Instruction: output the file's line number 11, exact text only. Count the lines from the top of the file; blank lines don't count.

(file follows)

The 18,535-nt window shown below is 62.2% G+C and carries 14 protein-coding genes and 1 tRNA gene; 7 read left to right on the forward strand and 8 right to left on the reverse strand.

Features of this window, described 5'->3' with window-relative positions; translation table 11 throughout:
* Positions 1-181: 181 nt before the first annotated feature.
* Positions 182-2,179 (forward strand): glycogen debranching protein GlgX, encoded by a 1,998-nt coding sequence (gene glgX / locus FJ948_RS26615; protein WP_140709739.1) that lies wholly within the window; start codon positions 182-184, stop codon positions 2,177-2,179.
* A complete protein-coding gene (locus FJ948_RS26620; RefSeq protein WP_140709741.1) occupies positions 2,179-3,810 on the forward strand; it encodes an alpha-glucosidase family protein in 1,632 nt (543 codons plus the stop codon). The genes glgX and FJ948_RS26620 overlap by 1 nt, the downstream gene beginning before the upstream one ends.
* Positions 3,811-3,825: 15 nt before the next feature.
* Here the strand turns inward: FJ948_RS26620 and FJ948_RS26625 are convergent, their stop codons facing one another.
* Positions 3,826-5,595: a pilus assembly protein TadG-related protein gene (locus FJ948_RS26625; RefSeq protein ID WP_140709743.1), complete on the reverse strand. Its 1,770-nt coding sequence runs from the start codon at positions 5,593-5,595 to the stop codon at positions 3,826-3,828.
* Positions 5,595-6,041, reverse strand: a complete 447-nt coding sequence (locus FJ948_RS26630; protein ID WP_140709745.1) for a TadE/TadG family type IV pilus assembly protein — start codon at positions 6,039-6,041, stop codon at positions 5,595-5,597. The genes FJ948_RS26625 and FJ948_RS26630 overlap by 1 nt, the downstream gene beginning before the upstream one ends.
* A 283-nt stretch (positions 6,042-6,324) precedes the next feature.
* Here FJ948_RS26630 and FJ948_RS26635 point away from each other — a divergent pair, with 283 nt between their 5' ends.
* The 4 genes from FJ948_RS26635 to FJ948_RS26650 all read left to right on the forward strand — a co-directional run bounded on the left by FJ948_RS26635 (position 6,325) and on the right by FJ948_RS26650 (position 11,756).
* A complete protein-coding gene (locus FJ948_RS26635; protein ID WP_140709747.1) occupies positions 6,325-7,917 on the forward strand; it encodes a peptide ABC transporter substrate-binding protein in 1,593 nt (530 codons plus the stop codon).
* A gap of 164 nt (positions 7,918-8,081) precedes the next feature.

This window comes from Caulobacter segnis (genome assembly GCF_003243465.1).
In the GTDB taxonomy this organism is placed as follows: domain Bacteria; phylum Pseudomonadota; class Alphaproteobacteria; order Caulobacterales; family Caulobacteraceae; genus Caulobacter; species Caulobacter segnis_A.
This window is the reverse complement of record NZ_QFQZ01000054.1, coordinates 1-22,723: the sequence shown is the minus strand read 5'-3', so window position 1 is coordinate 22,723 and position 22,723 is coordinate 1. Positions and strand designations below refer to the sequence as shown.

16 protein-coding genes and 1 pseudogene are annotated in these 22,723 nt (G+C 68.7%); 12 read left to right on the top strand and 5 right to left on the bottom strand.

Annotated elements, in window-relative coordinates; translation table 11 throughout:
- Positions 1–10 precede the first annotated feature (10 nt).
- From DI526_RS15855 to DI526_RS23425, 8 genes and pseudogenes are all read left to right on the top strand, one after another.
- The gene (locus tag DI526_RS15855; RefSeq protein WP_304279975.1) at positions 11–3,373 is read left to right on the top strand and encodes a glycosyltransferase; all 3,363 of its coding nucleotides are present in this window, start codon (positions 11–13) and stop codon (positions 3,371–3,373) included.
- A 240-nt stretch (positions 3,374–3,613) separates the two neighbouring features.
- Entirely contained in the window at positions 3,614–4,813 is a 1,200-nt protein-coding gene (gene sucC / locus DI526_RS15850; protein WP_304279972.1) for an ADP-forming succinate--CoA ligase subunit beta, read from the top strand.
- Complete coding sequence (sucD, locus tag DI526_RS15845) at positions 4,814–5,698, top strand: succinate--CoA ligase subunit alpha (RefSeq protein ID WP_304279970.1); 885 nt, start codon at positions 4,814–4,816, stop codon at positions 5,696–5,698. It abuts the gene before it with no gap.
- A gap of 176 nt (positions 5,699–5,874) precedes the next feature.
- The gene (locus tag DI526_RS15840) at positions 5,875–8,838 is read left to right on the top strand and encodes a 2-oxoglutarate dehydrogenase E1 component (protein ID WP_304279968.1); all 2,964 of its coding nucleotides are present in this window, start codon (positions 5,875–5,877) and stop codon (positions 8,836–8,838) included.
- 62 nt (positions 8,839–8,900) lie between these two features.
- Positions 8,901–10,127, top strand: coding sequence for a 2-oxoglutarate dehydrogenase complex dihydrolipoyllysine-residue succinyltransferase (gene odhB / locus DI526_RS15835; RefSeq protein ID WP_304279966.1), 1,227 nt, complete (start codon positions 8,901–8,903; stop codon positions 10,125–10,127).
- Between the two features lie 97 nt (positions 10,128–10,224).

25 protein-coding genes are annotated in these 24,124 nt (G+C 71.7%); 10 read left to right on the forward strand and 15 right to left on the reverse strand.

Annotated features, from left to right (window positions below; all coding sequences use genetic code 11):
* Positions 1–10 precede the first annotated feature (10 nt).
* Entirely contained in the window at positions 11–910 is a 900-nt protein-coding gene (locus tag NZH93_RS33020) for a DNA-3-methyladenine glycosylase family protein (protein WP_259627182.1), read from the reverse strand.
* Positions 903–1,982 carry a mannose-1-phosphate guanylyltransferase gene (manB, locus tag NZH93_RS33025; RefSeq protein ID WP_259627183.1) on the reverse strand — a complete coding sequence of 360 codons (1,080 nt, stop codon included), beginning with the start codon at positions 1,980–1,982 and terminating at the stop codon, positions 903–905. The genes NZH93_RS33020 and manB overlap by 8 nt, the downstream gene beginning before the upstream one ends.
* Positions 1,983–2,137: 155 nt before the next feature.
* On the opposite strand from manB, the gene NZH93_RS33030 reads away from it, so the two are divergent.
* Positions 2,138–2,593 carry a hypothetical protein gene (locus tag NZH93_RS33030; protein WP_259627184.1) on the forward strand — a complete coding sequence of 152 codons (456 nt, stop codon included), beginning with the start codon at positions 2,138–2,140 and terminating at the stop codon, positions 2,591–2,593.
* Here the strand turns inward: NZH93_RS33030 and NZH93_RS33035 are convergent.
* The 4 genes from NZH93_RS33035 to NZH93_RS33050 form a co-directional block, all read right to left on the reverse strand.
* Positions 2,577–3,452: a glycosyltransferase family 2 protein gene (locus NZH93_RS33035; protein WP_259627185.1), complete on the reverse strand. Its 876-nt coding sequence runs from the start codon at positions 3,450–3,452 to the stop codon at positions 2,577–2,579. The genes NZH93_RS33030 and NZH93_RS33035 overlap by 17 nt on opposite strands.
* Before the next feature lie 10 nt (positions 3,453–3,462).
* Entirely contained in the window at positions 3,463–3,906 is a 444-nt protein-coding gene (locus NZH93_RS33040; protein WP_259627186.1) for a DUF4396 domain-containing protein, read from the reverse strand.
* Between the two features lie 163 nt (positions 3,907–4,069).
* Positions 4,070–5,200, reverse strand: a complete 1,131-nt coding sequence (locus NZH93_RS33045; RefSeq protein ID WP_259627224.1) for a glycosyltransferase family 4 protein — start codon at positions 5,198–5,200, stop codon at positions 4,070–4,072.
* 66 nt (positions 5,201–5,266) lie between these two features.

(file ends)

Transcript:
* Here FJ948_RS26630 and FJ948_RS26635 point away from each other — a divergent pair, with 283 nt between their 5' ends.